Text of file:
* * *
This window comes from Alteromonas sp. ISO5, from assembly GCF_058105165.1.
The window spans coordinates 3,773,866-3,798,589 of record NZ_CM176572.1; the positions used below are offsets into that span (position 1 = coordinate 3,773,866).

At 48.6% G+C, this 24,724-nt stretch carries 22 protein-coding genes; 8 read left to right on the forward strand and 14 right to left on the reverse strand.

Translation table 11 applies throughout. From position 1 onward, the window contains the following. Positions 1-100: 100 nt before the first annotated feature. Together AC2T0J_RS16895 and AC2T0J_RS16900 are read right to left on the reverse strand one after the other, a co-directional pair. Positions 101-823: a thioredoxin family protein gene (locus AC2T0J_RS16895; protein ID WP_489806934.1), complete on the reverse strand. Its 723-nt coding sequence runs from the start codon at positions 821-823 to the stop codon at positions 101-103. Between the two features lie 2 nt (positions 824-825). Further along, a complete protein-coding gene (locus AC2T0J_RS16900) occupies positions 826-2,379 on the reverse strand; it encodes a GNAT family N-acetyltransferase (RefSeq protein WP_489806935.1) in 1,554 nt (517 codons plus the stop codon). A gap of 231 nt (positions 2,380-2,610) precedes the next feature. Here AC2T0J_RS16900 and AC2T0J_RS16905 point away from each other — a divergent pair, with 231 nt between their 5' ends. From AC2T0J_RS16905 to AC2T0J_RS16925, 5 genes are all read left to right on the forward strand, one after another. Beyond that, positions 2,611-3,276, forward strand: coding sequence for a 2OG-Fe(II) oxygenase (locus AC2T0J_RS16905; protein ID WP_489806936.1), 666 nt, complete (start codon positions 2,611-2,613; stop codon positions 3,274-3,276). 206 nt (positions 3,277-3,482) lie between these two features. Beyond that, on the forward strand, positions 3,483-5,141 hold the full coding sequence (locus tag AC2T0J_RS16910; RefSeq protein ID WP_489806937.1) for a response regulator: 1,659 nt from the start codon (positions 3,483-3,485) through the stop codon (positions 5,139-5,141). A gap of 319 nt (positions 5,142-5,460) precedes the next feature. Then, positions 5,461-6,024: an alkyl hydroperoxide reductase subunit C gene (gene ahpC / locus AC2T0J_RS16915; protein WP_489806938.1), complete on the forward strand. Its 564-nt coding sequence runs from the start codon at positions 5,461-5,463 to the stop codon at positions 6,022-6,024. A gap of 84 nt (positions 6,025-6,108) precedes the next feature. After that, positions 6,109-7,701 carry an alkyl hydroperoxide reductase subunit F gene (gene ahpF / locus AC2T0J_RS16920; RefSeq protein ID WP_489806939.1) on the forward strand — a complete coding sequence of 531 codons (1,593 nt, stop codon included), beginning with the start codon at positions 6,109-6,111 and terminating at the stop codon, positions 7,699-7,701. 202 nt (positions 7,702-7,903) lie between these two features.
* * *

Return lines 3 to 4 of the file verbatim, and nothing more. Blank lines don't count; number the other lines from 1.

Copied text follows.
At 48.6% G+C, this 24,724-nt stretch carries 22 protein-coding genes; 8 read left to right on the forward strand and 14 right to left on the reverse strand.

Translation table 11 applies throughout. From position 1 onward, the window contains the following. Positions 1-100: 100 nt before the first annotated feature. Together AC2T0J_RS16895 and AC2T0J_RS16900 are read right to left on the reverse strand one after the other, a co-directional pair. Positions 101-823: a thioredoxin family protein gene (locus AC2T0J_RS16895; protein ID WP_489806934.1), complete on the reverse strand. Its 723-nt coding sequence runs from the start codon at positions 821-823 to the stop codon at positions 101-103. Between the two features lie 2 nt (positions 824-825). Further along, a complete protein-coding gene (locus AC2T0J_RS16900) occupies positions 826-2,379 on the reverse strand; it encodes a GNAT family N-acetyltransferase (RefSeq protein WP_489806935.1) in 1,554 nt (517 codons plus the stop codon). A gap of 231 nt (positions 2,380-2,610) precedes the next feature. Here AC2T0J_RS16900 and AC2T0J_RS16905 point away from each other — a divergent pair, with 231 nt between their 5' ends. From AC2T0J_RS16905 to AC2T0J_RS16925, 5 genes are all read left to right on the forward strand, one after another. Beyond that, positions 2,611-3,276, forward strand: coding sequence for a 2OG-Fe(II) oxygenase (locus AC2T0J_RS16905; protein ID WP_489806936.1), 666 nt, complete (start codon positions 2,611-2,613; stop codon positions 3,274-3,276). 206 nt (positions 3,277-3,482) lie between these two features. Beyond that, on the forward strand, positions 3,483-5,141 hold the full coding sequence (locus tag AC2T0J_RS16910; RefSeq protein ID WP_489806937.1) for a response regulator: 1,659 nt from the start codon (positions 3,483-3,485) through the stop codon (positions 5,139-5,141). A gap of 319 nt (positions 5,142-5,460) precedes the next feature. Then, positions 5,461-6,024: an alkyl hydroperoxide reductase subunit C gene (gene ahpC / locus AC2T0J_RS16915; protein WP_489806938.1), complete on the forward strand. Its 564-nt coding sequence runs from the start codon at positions 5,461-5,463 to the stop codon at positions 6,022-6,024. A gap of 84 nt (positions 6,025-6,108) precedes the next feature. After that, positions 6,109-7,701 carry an alkyl hydroperoxide reductase subunit F gene (gene ahpF / locus AC2T0J_RS16920; RefSeq protein ID WP_489806939.1) on the forward strand — a complete coding sequence of 531 codons (1,593 nt, stop codon included), beginning with the start codon at positions 6,109-6,111 and terminating at the stop codon, positions 7,699-7,701. 202 nt (positions 7,702-7,903) lie between these two features.